Simplified XPath Library for Clojure
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clj-xpath is a library that makes it easier to with XPath from Clojure.

Note: This library has two main branches, the master branch (this branch) is for Clojure 1.3 compatability. The clj-xpath-1.2 branch is for Clojure 1.2 compatability. Both versions of the library are available on Clojars.


For Leiningen add the following dependency to your project.clj file:

    [org.clojars.kyleburton/clj-xpath "1.4.0"]

For Maven: add the following in your pom.xml file in the `dependencies` section:



Documentation is available here


Simplified XPath Library for Clojure. XML Parsers and an XPath implementation now comes with Java 6, though using the api directly can be verbose and confusing. This library provides a thin layer around basic parsing and XPath interaction for common use cases. I have personally found the ability to interactively tweak my xpath expressions to be a great productivity boost – even using this library only for that has helped me in my learning of and using xpath. I hope you find it useful and would love to hear your feedback and suggestions.


The main functions in the library are $x and those named with a prefix of $x: (eg: $x:text). The rationale for choosing $x as a name was based on the FireBug xpath function and it being a short and uncommon name. These xpath functions all take the xpath expression to be executed and an XML document. They attempt to be flexible with respect to the form of the XML document may represent. If it is a string it is treated as XML, if a byte array it is used directly, if already a Document or Node (from org.w3c.dom) they are used as-is.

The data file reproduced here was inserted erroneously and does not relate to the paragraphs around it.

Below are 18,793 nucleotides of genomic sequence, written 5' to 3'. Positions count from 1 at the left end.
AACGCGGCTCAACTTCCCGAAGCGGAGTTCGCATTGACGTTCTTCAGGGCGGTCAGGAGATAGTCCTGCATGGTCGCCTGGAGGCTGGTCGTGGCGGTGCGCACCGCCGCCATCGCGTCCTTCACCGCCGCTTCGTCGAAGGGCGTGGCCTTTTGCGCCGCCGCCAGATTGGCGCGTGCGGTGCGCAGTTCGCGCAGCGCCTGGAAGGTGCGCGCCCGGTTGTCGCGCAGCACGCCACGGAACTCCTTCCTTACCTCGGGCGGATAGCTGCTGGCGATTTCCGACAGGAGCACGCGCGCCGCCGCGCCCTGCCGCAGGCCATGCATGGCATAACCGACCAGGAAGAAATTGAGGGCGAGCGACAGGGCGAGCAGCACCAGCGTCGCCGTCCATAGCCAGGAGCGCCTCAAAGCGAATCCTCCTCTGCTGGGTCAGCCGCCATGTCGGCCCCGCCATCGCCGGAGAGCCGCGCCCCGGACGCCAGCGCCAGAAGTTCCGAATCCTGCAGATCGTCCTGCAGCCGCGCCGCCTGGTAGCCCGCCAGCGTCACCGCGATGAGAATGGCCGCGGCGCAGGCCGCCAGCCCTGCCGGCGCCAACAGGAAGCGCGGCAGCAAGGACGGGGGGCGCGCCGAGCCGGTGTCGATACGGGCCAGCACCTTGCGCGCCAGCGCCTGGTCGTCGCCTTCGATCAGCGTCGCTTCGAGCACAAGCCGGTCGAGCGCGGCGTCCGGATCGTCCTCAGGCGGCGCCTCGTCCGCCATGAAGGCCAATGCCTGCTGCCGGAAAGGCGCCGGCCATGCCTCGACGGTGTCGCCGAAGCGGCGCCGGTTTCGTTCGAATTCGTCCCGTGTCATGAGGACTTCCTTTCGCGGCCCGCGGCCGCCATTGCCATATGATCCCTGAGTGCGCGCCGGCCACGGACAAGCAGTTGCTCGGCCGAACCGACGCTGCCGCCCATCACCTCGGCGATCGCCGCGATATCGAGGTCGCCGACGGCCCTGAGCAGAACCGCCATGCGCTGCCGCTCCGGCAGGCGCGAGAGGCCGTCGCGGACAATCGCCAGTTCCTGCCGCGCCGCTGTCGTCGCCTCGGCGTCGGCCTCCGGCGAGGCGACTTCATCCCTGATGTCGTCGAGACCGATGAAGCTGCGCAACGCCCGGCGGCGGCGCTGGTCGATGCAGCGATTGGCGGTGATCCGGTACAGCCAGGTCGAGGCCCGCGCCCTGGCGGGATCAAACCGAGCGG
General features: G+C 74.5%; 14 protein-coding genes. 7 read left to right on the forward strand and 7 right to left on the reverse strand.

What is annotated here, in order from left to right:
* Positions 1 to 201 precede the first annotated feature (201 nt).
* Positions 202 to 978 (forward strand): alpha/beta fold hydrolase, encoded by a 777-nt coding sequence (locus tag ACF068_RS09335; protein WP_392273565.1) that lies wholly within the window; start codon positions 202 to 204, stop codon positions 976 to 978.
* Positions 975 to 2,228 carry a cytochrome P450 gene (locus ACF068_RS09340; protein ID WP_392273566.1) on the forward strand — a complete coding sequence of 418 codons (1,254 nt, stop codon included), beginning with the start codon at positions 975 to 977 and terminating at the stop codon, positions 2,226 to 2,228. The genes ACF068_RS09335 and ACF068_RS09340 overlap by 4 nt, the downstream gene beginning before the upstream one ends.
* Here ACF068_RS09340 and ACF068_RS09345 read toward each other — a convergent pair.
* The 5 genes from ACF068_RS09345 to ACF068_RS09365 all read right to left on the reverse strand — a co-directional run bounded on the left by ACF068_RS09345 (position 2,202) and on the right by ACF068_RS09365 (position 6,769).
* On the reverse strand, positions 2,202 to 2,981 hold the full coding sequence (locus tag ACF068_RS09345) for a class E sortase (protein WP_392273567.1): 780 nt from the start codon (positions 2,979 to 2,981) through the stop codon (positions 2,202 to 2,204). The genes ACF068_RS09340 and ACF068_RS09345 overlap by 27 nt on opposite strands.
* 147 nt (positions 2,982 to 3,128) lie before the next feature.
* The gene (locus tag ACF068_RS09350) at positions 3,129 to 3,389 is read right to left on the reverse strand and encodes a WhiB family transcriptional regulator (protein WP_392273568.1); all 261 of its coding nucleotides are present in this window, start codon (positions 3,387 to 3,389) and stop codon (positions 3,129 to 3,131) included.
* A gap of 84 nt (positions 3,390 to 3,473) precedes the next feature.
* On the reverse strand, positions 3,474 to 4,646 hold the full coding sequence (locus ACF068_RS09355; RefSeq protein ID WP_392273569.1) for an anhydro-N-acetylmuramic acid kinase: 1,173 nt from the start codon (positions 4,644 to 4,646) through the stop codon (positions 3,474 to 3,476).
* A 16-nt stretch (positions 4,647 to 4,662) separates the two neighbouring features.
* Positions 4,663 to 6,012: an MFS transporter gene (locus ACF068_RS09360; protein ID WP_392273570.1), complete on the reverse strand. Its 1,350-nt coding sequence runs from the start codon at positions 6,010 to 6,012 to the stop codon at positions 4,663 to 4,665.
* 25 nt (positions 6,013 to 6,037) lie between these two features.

There are two forms of many of the functions, with one set ending with a star ‘*’. The non-suffixed forms will perform their operation on a single result node, raising an exception if there isn’t exactly one result from applying the xpath expression to the XML document. The ‘*’ suffixed forms return all of the matched nodes for further processing.

$x function returns a map containing the XML tag (as a symbol), dom Node, the text (as a string), and a map of the attributes where the keys have been converted into symbols and the values remain Strings.

(ns example
  (use [clj-xpath.core :only [$x $x:tag $x:text $x:attrs $x:attrs* $x:node]]))

(def *some-xml*
     "<?xml version=\"1.0\" encoding=\"UTF-8\"?>
  <book title=\"Some Guide To XML\">
      <name>P.T. Xarnum</name>
      Simply the most comprehensive XML Book on the market today.
  <book title=\"Some Guide To Functional Programming\">
      <name>S. Hawking</name>
      This book is too smart for you, try 'Head first Quantum Mechanics for Dummies' instead.

;; get the top level tag:
(prn ($x:tag "/*" *some-xml*))
;; :books

;; find all :book nodes, pull the title from the attributes:
(prn (map #(-> % :attrs :title) ($x "//book" *some-xml*)))
;; ("Some Guide To XML" "Some Guide To Functional Programming")

;; same result using the $x:attrs* function:
(prn ($x:attrs* "//book" *some-xml* :title))
;; ("Some Guide To XML" "Some Guide To Functional Programming")

;; first select the :book element who's title has 'XML' in it
;; from that node, get and print the author's name (text content):
(prn ($x:text "./author/name"
              ($x:node "//book[contains(@title,'XML')]" *some-xml*)))
;; "P.T. Xarnum"

API Reference

($x xpexpr doc) => (map [...])

This is the main xpath application function. It takes an xpath expression (as a string) and a document and returns a sequence of matched elements as maps. The map contains the node’s tag, attributes, text content and the dom Node itself.

  { :tag    :tag-name
    :attrs  { :a "map" :of "the attributes" }
    :text   "the body content of the node and it's children"
    :node   org.w3c.dom.Node }

($x:tag* xpexpr doc) => [:tag-name ...]